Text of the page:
The Indonesian Parliament passed a revision to the country’s penal code that criminalizes both domestic and international coercive sex, forbids the promotion of contraception, and outlaws disparaging the president and public figures
On Tuesday, the Indonesian Parliament enacted a long-awaited reform to the nation’s penal code that criminalizes sex other than marriage for both domestic and foreign parties, forbids the advertising of contraception, and outlaws disparaging the president and public figures.
The updated legislation preserves a five-year prison sentence for violating the core beliefs of Indonesia’s six officially recognized religions—Islam, Protestantism, Catholicism, Hinduism, Buddhism, and Confucianism—and also strengthens an existing blasphemy provision.
Associating with groups that uphold Marxist-Leninist philosophy carries a 10-year prison penalty while propagating communism carries a four-year imprisonment.
In accordance with a 2004 Practice Of medicine Law, the code preserves the previous illegality of abortion while adding exceptions for rape and women with existing medical conditions as long as the fetus is much less than 12 weeks old.
Rights organizations worried that adding some of the amendments to the code could punish common actions, endanger freedom of expression, and violate privacy rights since they were seen as being unduly broad or ambiguous.
The passage was hailed as a win for the nation’s LGBTQ community by some campaigners, nevertheless. After a lengthy debate, MPs decided to drop a Muslim organization-proposed amendment that had made gay sex unlawful.
Despite appeals first, from National National Human Rights Commission and other organizations to abolish the death penalty, as dozens of other nations have done, the updated code also maintains the death sentence inside the criminal justice system. The death penalty does, however, have a probationary period under the new rule. Capital punishment will be altered to life in jail or 20 years in prison if the offender behaves well within a 10-year term.
Regulations in Indonesia provide that the president must approve legislation before it becomes law. However, if the president doesn’t sign it, it still goes into force after 30 days until he writes a regulation to override it.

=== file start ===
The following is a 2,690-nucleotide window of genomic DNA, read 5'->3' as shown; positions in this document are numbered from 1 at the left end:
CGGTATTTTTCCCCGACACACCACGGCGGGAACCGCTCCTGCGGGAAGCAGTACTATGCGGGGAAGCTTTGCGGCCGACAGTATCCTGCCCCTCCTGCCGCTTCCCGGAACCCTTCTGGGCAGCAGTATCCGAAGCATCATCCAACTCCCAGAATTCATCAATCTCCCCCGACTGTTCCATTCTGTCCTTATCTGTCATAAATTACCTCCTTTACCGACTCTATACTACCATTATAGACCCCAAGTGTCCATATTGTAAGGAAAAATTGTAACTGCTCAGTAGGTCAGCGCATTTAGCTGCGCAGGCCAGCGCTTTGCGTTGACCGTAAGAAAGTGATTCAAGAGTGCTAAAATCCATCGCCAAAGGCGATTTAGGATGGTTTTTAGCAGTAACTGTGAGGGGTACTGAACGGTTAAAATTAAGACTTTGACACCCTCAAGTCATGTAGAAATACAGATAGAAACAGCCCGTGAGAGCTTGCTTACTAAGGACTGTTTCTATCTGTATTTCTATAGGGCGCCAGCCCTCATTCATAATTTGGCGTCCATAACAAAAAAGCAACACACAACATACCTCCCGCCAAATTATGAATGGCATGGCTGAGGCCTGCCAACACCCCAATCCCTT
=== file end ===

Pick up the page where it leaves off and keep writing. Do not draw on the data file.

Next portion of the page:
Given the new code’s prolonged vetting process in Parliament, Joko Widodo is generally likely to sign it. However, the law is probably going to be implemented gradually over a period of at least 3 years, according to Edward Hiariej, deputy prime minister of humanitarian law.
It’s hard to complete in a year, he claimed, because many implementing regulations need to be developed.
According to the revised rule, cohabitation is punishable by six months in jail and having intercourse outside of marriage by a year, although accusations of adultery must be supported by police reports made by a spouse, parents, or child.
It reinstates the prohibition from disparaging the office of the president and vice-president, government organizations, or national philosophy. The president is required to report insults to a sitting president, which may result in up to 3 years in prison.
The penal code, a holdover from the Dutch colonial administration, had been dormant for decades as lawmakers in the largest Muslim-majority country in the world wrestled with how to conform its traditional culture and customs to the code. On August 17, 1945, Indonesia proclaimed its independence.
Prior updated legislation was ready to be passed in 2019, however, President Widodo pushed lawmakers to postpone a vote amid rising public criticism that sparked thousands of countrywide rallies. The legislation’s detractors claimed it had anti-minority discriminatory provisions and that the parliamentary branch lacked transparency.
As parliamentarians discussed the articles, Widodo gave the Law as well as Civil Liberties Minister Yasonna Laoly instructions to solicit feedback from diverse groups.
The bill was prepared by a parliamentary task force in November, and MPs unanimously passed it on Tuesday, which Laoly hailed as “a historic step.”
Even though this world no longer intends to be using colonial items, Laoly noted in a press conference that it “turns out that this is not simple for us to pull free from the imperial living legacy.”
Finishing this procedure proves that it is never too late to create rules on our own, Laoly remarked, even 76 years after Dutch Criminal Code was incorporated as the Indonesian Crimes Act. “A nation’s civilization is reflected in its criminal code,”
Human Rights Watch stated on Tuesday that laws that punish criticizing public officials go against international law and that the mere fact that some types of communication are deemed offensive is not enough to warrant limits or punishments.
According to Andreas Harsono, a veteran Indonesian researcher at the organization, the risk of oppressive legislation is not that they will be imposed broadly but rather that they will open up opportunities for selective enforcement.
Many hotels, particularly those in popular tourist destinations like Bali or metropolitan Jakarta, run the danger of losing clients, he continued.
According to Harsono, “These laws allow police to demand bribes and let officials imprison political opponents, for example, using the blasphemy statute.”